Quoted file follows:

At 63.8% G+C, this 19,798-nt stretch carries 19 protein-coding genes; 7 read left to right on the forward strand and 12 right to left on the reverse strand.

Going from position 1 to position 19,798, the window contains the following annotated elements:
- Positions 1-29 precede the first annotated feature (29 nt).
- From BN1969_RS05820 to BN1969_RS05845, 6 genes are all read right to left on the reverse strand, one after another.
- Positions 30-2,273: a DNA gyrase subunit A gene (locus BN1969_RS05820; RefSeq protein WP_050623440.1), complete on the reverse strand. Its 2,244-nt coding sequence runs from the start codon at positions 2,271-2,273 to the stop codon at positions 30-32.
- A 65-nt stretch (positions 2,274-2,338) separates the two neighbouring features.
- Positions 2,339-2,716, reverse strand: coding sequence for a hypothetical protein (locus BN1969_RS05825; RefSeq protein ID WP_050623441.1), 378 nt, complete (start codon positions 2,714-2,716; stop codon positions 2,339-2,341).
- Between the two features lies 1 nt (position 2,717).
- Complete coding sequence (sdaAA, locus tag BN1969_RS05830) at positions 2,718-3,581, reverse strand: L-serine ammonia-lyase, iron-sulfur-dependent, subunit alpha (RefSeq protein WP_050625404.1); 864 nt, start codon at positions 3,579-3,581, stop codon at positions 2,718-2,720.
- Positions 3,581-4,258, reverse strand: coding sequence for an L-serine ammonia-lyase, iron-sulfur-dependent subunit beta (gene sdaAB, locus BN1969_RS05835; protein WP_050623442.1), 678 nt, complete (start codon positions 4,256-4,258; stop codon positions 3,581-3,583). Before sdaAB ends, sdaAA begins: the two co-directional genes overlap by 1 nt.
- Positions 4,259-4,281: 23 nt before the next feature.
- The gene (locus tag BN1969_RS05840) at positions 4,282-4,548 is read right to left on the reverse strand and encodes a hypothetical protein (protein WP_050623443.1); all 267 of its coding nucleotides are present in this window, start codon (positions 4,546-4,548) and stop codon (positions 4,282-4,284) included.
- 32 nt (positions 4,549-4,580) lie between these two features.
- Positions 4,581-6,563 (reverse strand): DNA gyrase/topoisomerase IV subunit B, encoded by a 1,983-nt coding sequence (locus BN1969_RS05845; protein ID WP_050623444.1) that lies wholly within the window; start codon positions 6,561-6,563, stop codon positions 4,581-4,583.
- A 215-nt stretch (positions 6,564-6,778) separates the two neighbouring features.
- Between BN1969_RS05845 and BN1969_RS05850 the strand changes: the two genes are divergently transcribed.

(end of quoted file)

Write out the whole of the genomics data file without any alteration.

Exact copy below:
At 63.8% G+C, this 19,798-nt stretch carries 19 protein-coding genes; 7 read left to right on the forward strand and 12 right to left on the reverse strand.

Going from position 1 to position 19,798, the window contains the following annotated elements:
- Positions 1-29 precede the first annotated feature (29 nt).
- From BN1969_RS05820 to BN1969_RS05845, 6 genes are all read right to left on the reverse strand, one after another.
- Positions 30-2,273: a DNA gyrase subunit A gene (locus BN1969_RS05820; RefSeq protein WP_050623440.1), complete on the reverse strand. Its 2,244-nt coding sequence runs from the start codon at positions 2,271-2,273 to the stop codon at positions 30-32.
- A 65-nt stretch (positions 2,274-2,338) separates the two neighbouring features.
- Positions 2,339-2,716, reverse strand: coding sequence for a hypothetical protein (locus BN1969_RS05825; RefSeq protein ID WP_050623441.1), 378 nt, complete (start codon positions 2,714-2,716; stop codon positions 2,339-2,341).
- Between the two features lies 1 nt (position 2,717).
- Complete coding sequence (sdaAA, locus tag BN1969_RS05830) at positions 2,718-3,581, reverse strand: L-serine ammonia-lyase, iron-sulfur-dependent, subunit alpha (RefSeq protein WP_050625404.1); 864 nt, start codon at positions 3,579-3,581, stop codon at positions 2,718-2,720.
- Positions 3,581-4,258, reverse strand: coding sequence for an L-serine ammonia-lyase, iron-sulfur-dependent subunit beta (gene sdaAB, locus BN1969_RS05835; protein WP_050623442.1), 678 nt, complete (start codon positions 4,256-4,258; stop codon positions 3,581-3,583). Before sdaAB ends, sdaAA begins: the two co-directional genes overlap by 1 nt.
- Positions 4,259-4,281: 23 nt before the next feature.
- The gene (locus tag BN1969_RS05840) at positions 4,282-4,548 is read right to left on the reverse strand and encodes a hypothetical protein (protein WP_050623443.1); all 267 of its coding nucleotides are present in this window, start codon (positions 4,546-4,548) and stop codon (positions 4,282-4,284) included.
- 32 nt (positions 4,549-4,580) lie between these two features.
- Positions 4,581-6,563 (reverse strand): DNA gyrase/topoisomerase IV subunit B, encoded by a 1,983-nt coding sequence (locus BN1969_RS05845; protein ID WP_050623444.1) that lies wholly within the window; start codon positions 6,561-6,563, stop codon positions 4,581-4,583.
- A 215-nt stretch (positions 6,564-6,778) separates the two neighbouring features.
- Between BN1969_RS05845 and BN1969_RS05850 the strand changes: the two genes are divergently transcribed.